Trial for murder of Limerickman Jason Corbett set to proceed next month


Anne Sheridan


Anne Sheridan

Trial for murder of Limerickman Jason Corbett set to proceed next month

Molly Martens Corbett and her father Thomas Martens, front left, arriving at court for the pre-trial hearings in North Carolina Picture: Mark Condren/Independent News & Media

THE MURDER trial of Limerickman Jason Corbett will stay in Davidson County in the US, a judge has ruled after two days of hearings ahead of the trial.

The 39-year-old father of two from Janesboro died after being hit with a baseball bat and a paving stone in the early morning hours of August 2, 2015, in his home in Davidson County, North Carolina.

Mr Corbett’s second wife, Molly Martens Corbett, 33, and her father, Thomas Martens, 67, a former FBI agent, are each charged with second-degree murder and voluntary manslaughter of Mr Corbett.

Both accused have claimed self-defence, saying Mr Corbett was choking his wife and threatening to kill her at the time of the incident.

Both defendants, who were granted bail last year on a $200,000 (€185,000) bond each, are scheduled to go to trial in the week of July 17 next.

Attorneys for both accused have filed a motion for change of venue, alleging their clients would not get a fair trial because of the media attention the case has received.

Ms Martens's lawyer, Walter Holton, argued that adverse publicity meant the trial should not be heard in Davidson County. 

He claimed false information had been released to the media in the early stages and this information had been spread “like wildfire with gasoline” across social media.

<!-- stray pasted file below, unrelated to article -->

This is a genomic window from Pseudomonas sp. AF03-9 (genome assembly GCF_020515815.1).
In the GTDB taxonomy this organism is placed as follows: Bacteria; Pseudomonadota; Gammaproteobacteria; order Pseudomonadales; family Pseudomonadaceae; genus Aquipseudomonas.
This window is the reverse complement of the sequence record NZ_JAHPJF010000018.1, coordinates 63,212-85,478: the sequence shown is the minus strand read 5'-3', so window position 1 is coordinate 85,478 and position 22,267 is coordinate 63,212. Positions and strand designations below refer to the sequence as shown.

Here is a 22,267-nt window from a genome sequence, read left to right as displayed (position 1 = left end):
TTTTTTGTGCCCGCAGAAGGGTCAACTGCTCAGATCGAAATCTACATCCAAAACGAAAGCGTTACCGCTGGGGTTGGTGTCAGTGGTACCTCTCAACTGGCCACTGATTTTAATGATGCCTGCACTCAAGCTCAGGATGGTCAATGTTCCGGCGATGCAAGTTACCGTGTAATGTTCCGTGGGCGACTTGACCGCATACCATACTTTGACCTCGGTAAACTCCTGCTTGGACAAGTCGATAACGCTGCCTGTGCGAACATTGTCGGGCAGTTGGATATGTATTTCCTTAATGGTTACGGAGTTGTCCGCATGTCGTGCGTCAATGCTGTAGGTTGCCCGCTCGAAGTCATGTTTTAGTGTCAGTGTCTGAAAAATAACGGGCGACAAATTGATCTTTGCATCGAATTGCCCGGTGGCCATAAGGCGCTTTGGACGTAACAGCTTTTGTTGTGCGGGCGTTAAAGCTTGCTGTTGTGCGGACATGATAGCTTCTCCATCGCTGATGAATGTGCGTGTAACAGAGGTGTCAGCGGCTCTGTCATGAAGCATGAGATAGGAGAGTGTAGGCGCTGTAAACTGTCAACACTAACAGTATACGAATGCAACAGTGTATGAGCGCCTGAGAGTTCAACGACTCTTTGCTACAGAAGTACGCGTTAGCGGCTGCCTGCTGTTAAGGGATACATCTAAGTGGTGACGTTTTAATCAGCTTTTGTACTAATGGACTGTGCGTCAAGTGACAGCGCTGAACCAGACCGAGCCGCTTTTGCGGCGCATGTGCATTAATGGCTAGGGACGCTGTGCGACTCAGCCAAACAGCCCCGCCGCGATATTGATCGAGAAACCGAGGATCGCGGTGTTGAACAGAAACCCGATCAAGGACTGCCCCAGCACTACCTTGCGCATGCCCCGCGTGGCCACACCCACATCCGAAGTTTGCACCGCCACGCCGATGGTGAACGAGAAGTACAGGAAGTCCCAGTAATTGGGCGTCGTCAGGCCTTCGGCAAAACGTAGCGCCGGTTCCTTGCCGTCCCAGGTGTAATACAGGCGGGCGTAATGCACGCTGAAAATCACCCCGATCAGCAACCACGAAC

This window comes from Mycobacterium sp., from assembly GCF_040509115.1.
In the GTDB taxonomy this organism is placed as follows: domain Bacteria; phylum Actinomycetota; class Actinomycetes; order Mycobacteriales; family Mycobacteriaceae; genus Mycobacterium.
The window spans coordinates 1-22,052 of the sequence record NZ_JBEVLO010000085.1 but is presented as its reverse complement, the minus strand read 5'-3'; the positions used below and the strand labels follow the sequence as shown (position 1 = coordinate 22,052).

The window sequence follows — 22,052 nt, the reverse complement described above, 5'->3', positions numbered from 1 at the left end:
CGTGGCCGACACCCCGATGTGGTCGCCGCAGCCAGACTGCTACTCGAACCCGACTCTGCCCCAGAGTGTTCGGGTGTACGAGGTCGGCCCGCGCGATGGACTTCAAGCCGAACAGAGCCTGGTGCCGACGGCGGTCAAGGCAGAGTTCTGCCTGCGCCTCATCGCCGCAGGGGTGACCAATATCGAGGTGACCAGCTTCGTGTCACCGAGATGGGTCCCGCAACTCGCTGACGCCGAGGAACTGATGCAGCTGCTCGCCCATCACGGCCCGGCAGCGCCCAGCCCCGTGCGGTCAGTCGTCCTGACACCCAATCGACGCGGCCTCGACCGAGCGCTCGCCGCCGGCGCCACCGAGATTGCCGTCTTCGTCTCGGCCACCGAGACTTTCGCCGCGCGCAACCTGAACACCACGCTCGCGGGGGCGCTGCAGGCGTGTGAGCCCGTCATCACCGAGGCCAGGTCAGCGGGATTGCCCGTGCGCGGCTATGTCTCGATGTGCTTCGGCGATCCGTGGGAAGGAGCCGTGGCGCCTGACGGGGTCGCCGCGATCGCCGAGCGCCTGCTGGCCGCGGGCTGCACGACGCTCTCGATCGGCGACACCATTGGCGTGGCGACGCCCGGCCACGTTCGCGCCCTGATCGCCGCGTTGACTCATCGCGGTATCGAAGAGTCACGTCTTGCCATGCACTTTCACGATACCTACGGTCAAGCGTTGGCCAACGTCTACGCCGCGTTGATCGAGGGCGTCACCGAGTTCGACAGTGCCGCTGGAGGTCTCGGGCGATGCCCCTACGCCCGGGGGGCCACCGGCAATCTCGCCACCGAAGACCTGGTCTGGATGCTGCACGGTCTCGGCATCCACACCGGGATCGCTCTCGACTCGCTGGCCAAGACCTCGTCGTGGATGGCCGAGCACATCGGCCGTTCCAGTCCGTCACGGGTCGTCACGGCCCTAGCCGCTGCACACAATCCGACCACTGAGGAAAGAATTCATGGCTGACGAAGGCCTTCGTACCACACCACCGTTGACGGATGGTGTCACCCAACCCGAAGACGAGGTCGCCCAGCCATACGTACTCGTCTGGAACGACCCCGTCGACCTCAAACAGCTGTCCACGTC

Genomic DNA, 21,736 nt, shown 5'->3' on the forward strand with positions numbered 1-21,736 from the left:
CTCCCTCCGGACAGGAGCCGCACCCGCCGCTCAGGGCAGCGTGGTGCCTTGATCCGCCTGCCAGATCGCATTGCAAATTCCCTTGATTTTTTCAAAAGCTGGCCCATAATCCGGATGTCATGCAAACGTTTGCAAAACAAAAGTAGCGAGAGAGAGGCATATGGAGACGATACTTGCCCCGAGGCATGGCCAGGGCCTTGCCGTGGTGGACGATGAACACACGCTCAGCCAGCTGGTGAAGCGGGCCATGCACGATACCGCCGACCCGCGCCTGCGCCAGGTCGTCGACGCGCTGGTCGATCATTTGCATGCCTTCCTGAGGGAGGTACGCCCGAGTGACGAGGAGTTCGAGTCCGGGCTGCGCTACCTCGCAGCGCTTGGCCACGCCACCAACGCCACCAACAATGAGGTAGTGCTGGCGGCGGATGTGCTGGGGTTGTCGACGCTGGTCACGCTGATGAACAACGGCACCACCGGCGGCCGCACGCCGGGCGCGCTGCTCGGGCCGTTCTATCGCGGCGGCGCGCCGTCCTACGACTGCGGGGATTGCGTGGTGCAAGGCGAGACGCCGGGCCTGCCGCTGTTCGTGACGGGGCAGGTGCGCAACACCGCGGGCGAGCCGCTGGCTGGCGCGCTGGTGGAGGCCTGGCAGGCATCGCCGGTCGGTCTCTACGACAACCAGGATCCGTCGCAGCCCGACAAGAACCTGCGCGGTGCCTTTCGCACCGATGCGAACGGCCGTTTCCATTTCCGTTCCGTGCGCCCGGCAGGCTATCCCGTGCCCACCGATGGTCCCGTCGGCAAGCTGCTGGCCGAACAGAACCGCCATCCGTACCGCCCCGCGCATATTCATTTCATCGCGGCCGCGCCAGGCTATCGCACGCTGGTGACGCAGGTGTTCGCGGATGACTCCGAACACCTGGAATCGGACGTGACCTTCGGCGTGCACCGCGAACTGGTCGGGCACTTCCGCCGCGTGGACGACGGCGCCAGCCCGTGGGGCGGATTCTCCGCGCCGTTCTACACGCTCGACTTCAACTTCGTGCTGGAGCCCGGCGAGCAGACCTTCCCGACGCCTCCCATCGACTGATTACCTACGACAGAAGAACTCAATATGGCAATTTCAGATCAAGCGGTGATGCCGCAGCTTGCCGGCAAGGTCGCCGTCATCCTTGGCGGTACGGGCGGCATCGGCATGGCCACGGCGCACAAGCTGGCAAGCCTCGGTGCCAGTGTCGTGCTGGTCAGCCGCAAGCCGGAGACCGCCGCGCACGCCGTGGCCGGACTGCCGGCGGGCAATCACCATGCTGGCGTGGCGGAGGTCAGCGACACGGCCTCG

However, Judge David Lee of Davidson Superior Court ruled that their attorneys had failed to show such prejudice against Corbett and Martens. He said the trial should stay in Davidson County. 

Prosecutors filed a motion on Friday to call a jury pool of 300 people for the trial.

But it has not been decided whether statements that Jason Corbett’s children, Jack and Sarah, made to social workers after his death would be allowed at trial.

“Each child reported incidents of verbal and physical abuse by Jason Corbett inflicted upon Molly Corbett,” according to a motion that attorneys filed last year in the case.

Davidson County Assistant District Attorney Alan Martin said those statements were never generated to be admissible in a court of law and are considered hearsay.

Attorneys for the accused argued that the statements can be part of the trial based on an exception dealing with medical diagnoses.

Tracey Lynch, Jason Corbett’s sister who has legal guardianship along with her husband, David Lynch of the children, testified that Jack admitted on his own that he had lied and wanted to talk to law-enforcement authorities and prosecutors.

Mr Martens claimed in a motion filed to the court that he was “approached by Michael Fitzpatrick (since deceased), the father of Jason Corbett's late first wife Margaret Corbett” at his daughter and Jason's wedding in 2011. 

It reads: “On that occasion, Mr Fitzpatrick told Mr Martens that he believed that Jason Corbett had caused the death of his daughter Margaret.”

Mr Martens has also claimed that his state of mind during the altercation caused him to act “in defence” of himself and his daughter.

Mr Corbett's first wife Mags Fitzpatrick died tragically after a sudden asthma attack in November 2006, leaving him a widower with two young children. 

Following his death, mother Marian Fitzpatrick and Mags’ sister Catherine gave interviews to police attesting to the ‘loving, caring relationship’ the couple had.

He met Ms Martens in 2008 when she moved to Limerick from Tennessee to work as an au pair for the children. He and the children later moved to the US and the couple married in 2011. 

Ms Martens has two attorneys, and her father has two also.  The prosecution side has engaged three attorneys.